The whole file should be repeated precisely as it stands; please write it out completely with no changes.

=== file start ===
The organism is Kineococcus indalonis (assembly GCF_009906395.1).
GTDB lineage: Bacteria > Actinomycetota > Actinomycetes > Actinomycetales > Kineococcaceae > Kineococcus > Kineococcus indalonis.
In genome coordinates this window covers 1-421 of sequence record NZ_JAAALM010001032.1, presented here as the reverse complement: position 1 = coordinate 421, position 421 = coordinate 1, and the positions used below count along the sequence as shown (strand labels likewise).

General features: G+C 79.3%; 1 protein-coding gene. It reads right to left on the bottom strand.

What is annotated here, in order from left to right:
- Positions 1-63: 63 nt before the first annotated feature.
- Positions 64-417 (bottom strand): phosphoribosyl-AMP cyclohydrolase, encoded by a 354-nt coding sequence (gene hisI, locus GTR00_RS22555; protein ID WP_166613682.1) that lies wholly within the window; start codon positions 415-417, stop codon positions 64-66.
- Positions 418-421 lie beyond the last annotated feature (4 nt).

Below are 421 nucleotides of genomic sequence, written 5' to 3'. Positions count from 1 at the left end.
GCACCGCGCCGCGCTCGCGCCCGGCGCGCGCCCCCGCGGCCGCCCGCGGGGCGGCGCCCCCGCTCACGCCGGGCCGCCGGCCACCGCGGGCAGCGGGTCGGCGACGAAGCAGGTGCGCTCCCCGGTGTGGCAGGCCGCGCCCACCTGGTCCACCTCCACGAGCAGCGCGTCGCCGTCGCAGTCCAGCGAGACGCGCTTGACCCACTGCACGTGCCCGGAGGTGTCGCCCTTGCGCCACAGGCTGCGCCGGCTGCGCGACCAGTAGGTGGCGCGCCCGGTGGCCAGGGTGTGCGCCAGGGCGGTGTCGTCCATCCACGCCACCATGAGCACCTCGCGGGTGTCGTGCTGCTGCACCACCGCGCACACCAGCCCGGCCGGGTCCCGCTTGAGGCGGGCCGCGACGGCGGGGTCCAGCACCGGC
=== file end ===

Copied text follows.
The organism is Kineococcus indalonis (assembly GCF_009906395.1).
GTDB lineage: Bacteria > Actinomycetota > Actinomycetes > Actinomycetales > Kineococcaceae > Kineococcus > Kineococcus indalonis.
In genome coordinates this window covers 1-421 of sequence record NZ_JAAALM010001032.1, presented here as the reverse complement: position 1 = coordinate 421, position 421 = coordinate 1, and the positions used below count along the sequence as shown (strand labels likewise).

General features: G+C 79.3%; 1 protein-coding gene. It reads right to left on the bottom strand.

What is annotated here, in order from left to right:
- Positions 1-63: 63 nt before the first annotated feature.
- Positions 64-417 (bottom strand): phosphoribosyl-AMP cyclohydrolase, encoded by a 354-nt coding sequence (gene hisI, locus GTR00_RS22555; protein ID WP_166613682.1) that lies wholly within the window; start codon positions 415-417, stop codon positions 64-66.
- Positions 418-421 lie beyond the last annotated feature (4 nt).

Below are 421 nucleotides of genomic sequence, written 5' to 3'. Positions count from 1 at the left end.
GCACCGCGCCGCGCTCGCGCCCGGCGCGCGCCCCCGCGGCCGCCCGCGGGGCGGCGCCCCCGCTCACGCCGGGCCGCCGGCCACCGCGGGCAGCGGGTCGGCGACGAAGCAGGTGCGCTCCCCGGTGTGGCAGGCCGCGCCCACCTGGTCCACCTCCACGAGCAGCGCGTCGCCGTCGCAGTCCAGCGAGACGCGCTTGACCCACTGCACGTGCCCGGAGGTGTCGCCCTTGCGCCACAGGCTGCGCCGGCTGCGCGACCAGTAGGTGGCGCGCCCGGTGGCCAGGGTGTGCGCCAGGGCGGTGTCGTCCATCCACGCCACCATGAGCACCTCGCGGGTGTCGTGCTGCTGCACCACCGCGCACACCAGCCCGGCCGGGTCCCGCTTGAGGCGGGCCGCGACGGCGGGGTCCAGCACCGGC